“They go up and down seasonally,” he added, “but there has not been significant change in price, and there has not been any change in availability or purity.”

Domestic spending on drug war-related projects dwarfs foreign spending, which includes interdiction on the high seas, fumigation, border patrols and other programs that total about $4 billion a year. Yet that foreign spending has in many ways come to define American policy in the region.

Since 2000, crop dusters flown by American and other foreign pilots, accompanied by attack helicopters, have sprayed the equivalent of Central Park 2,600 times in Colombia. In Peru and Bolivia, where the governments oppose aerial fumigation, troops have entered coca-growing regions to pull up the plants by hand, often in the face of protests.

But coca farmers like Jhon Freddy Romero seem anything but worried. In the southern Colombian state of Guaviare, where coca first appeared in the 1970’s, he plays a persistent game of cat and mouse with American antidrug planners.

Time and again, American crop dusters have pounded Mr. Romero’s small farm with defoliants, leaving withered coca plants in their wake. Undaunted, he repeats the tried-and-true strategy of guerrilla farming, replanting his coca on the edge of a forest where it is harder to spray.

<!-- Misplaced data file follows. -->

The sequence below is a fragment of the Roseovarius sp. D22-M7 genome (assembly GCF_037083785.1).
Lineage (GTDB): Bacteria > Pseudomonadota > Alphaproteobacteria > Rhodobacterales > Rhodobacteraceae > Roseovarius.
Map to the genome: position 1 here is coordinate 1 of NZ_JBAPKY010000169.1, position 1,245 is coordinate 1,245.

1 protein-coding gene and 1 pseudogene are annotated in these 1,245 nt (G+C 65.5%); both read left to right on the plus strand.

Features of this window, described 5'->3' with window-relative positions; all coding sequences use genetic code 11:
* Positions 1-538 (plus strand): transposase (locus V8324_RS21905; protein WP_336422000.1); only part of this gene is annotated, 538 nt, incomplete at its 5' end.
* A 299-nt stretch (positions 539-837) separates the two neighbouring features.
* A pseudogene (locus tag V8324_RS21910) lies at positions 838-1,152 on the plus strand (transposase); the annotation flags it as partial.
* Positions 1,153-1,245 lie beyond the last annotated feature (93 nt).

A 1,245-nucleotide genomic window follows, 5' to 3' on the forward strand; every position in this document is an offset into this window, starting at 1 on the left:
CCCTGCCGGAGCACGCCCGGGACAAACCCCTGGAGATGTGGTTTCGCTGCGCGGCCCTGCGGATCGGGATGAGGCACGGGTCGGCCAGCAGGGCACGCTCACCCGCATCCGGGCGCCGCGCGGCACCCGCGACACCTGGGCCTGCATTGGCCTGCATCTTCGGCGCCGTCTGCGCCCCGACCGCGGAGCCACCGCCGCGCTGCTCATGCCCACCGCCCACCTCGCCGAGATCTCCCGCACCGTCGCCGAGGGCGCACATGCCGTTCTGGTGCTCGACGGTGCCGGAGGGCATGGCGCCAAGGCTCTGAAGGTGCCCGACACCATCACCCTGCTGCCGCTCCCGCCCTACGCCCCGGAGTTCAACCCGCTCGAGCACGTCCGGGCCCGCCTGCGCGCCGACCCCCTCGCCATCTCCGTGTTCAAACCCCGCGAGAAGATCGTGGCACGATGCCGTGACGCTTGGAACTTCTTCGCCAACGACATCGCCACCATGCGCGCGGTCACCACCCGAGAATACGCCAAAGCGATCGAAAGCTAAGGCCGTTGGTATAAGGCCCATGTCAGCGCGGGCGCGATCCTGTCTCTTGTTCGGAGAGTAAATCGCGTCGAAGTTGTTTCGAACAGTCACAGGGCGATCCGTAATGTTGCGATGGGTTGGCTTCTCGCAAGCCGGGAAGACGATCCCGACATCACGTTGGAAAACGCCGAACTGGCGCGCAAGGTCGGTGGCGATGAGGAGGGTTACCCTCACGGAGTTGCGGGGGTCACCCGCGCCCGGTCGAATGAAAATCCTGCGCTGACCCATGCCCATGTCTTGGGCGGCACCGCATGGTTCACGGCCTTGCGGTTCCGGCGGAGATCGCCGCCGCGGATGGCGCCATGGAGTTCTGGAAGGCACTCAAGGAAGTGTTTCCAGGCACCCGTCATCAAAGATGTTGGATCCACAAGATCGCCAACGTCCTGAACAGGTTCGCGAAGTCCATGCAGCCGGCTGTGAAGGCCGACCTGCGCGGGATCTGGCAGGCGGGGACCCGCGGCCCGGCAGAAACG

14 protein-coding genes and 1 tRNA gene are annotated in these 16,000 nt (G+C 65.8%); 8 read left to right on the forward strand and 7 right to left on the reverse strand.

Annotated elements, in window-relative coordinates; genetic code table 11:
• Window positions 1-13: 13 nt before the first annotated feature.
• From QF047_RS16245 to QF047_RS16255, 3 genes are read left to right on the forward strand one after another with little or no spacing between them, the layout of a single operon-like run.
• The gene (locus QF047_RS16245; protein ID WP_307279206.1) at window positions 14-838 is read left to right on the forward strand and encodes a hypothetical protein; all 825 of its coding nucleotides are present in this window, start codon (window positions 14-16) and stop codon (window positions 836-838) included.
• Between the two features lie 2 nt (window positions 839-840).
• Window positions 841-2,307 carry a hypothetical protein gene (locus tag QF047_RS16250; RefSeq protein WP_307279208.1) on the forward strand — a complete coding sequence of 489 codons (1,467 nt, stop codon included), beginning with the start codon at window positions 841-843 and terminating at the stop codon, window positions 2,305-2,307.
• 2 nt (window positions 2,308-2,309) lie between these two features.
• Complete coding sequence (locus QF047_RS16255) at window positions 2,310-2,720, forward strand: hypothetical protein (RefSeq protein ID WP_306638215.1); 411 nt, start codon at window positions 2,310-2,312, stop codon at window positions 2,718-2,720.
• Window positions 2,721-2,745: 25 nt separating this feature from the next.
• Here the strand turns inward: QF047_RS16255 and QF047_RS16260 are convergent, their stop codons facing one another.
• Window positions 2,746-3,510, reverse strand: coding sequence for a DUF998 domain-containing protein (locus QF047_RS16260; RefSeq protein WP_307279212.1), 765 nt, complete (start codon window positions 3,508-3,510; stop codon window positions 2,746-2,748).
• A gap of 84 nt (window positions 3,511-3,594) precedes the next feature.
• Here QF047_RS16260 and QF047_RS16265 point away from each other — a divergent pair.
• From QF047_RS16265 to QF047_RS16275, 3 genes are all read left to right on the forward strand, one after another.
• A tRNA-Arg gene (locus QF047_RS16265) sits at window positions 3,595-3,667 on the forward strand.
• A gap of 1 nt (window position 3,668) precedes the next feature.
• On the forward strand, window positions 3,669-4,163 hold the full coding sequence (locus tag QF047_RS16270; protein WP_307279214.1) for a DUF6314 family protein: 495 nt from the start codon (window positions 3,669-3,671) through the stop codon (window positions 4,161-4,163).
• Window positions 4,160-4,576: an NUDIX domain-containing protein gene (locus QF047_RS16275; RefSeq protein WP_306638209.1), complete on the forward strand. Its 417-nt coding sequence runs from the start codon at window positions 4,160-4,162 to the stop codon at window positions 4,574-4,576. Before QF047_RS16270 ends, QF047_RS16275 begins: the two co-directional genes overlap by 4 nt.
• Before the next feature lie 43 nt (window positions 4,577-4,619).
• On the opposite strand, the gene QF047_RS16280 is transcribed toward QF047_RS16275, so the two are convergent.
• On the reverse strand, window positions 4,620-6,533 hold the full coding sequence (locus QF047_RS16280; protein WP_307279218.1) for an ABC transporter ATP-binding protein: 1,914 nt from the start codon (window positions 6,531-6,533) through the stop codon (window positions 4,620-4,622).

“All this was fumigated — all of it — and then replanted,” Mr. Romero, 28, said recently as he waved his hand at the five acres of coca.

All across the country, coca farmers use similar methods. They hide their coca under larger banana plants. If their crops are hit, they prune the stalks, hoping to save the roots. Some go so far as to lather their leaves with concoctions of all kinds, hoping to weaken the defoliants.

For local farmers, the incentive to plant and preserve their coca crop is enormous; few other crops pay as well or as consistently as coca. “We all have a hectare or so of coca,” said one farmer, Joel Rubio, 40, in Caldas, a western state better known for coffee. “You keep doing it.”

And America’s antidrug planes keep spraying. As the coca crop spreads out in Colombia, they must now fumigate three times as much land as they did in 2002 just to kill the same amount of coca, according to State Department data.

“The spray program has itself increased the difficulty of carrying out the spray program,” said John Walsh, who tracks American drug policy for the Washington Office on Latin America, a nonprofit research and human rights group. “And as a result it becomes less efficient and it becomes more costly to accomplish the same thing.”

“The bang for the buck that people are expecting hasn’t materialized,” he added.

Not all the news is bad. The latest United Nations estimates, released in June, show a 28 percent decline in the coca crop for the three Andean countries since Plan Colombia began.

But while that may seem like a big bite, experts say the drop is not significant, because the amount of coca produced so vastly exceeds global demand. Year after year, in fact, the coca crop may be a third larger than is needed, they estimate.